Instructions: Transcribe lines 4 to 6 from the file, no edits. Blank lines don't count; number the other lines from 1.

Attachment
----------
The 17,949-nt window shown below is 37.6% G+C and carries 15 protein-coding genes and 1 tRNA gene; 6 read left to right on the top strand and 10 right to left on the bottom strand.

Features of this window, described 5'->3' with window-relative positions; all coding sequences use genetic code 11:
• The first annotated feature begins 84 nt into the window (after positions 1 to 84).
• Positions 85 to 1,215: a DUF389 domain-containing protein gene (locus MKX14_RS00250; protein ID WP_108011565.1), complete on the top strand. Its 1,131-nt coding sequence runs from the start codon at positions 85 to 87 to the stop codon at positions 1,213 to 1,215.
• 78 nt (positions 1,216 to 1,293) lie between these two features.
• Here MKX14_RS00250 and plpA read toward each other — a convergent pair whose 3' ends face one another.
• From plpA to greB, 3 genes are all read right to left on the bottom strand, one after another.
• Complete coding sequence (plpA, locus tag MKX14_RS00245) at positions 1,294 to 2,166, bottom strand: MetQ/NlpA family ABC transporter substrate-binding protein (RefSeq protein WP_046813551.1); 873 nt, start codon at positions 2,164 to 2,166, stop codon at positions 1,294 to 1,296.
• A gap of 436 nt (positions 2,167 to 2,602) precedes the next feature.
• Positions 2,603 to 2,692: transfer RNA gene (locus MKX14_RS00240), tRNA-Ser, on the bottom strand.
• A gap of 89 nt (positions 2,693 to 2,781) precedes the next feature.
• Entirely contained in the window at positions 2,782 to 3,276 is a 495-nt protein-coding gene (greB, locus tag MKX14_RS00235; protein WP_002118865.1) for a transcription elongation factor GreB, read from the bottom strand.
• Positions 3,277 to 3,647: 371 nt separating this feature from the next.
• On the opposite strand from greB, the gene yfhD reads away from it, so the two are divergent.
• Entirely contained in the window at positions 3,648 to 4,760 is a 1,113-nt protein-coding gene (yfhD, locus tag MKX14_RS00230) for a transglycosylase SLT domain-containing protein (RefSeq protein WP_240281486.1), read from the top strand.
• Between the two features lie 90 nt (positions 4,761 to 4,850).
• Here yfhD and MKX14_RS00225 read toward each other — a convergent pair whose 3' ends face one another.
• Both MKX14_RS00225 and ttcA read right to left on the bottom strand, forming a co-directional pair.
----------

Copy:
• Positions 85 to 1,215: a DUF389 domain-containing protein gene (locus MKX14_RS00250; protein ID WP_108011565.1), complete on the top strand. Its 1,131-nt coding sequence runs from the start codon at positions 85 to 87 to the stop codon at positions 1,213 to 1,215.
• 78 nt (positions 1,216 to 1,293) lie between these two features.
• Here MKX14_RS00250 and plpA read toward each other — a convergent pair whose 3' ends face one another.